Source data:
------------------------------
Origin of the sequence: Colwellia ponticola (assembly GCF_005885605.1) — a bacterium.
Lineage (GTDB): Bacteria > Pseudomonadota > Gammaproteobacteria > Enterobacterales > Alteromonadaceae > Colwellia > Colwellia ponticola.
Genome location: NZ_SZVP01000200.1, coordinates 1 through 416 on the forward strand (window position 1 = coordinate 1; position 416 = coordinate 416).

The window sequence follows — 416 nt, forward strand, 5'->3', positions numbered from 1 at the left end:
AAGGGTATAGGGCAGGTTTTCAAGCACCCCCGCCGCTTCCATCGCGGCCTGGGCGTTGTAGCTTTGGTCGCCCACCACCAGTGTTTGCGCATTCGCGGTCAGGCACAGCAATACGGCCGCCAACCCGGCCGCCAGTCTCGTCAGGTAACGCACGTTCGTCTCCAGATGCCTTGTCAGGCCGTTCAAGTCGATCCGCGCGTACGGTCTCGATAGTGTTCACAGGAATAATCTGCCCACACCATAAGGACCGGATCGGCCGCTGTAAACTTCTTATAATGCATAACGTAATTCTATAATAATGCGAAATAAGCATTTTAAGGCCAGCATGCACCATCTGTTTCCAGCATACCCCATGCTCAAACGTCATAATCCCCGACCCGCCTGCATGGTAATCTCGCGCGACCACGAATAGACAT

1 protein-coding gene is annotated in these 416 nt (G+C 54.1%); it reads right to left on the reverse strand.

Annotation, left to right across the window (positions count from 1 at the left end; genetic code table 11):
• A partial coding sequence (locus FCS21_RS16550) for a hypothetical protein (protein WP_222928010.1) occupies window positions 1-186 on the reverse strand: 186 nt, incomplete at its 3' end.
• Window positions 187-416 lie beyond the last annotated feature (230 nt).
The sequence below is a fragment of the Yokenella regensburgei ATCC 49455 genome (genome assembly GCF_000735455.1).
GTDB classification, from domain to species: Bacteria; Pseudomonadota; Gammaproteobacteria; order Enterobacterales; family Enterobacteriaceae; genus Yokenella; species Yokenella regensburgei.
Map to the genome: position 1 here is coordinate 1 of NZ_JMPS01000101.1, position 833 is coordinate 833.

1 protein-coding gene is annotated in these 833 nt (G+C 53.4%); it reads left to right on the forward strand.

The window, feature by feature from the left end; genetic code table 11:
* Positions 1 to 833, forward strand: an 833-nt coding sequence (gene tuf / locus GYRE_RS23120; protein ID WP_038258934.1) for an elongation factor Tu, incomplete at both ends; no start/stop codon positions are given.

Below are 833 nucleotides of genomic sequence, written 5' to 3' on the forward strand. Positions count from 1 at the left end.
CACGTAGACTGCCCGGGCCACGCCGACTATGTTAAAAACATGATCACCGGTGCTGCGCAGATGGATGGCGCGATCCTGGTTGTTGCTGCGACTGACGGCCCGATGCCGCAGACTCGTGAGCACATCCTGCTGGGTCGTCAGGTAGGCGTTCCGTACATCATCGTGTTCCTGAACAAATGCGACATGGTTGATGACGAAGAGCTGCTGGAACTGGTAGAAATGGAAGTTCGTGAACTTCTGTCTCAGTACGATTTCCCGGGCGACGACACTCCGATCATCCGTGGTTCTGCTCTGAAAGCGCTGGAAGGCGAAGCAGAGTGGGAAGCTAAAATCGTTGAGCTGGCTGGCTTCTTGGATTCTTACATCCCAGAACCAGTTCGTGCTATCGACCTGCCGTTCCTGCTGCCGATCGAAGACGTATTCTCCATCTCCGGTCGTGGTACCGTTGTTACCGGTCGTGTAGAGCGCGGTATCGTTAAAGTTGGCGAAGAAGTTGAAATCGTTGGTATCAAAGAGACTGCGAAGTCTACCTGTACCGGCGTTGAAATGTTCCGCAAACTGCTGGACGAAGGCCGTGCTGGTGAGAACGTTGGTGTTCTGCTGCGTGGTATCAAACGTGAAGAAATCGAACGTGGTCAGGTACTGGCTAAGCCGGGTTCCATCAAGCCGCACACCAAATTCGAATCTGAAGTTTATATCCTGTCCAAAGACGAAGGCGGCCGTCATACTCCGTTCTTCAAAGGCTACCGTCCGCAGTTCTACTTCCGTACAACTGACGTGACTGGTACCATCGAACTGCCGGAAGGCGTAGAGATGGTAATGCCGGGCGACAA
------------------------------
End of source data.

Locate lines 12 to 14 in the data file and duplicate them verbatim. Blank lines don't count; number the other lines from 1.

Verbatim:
Map to the genome: position 1 here is coordinate 1 of NZ_JMPS01000101.1, position 833 is coordinate 833.

1 protein-coding gene is annotated in these 833 nt (G+C 53.4%); it reads left to right on the forward strand.

The window, feature by feature from the left end; genetic code table 11: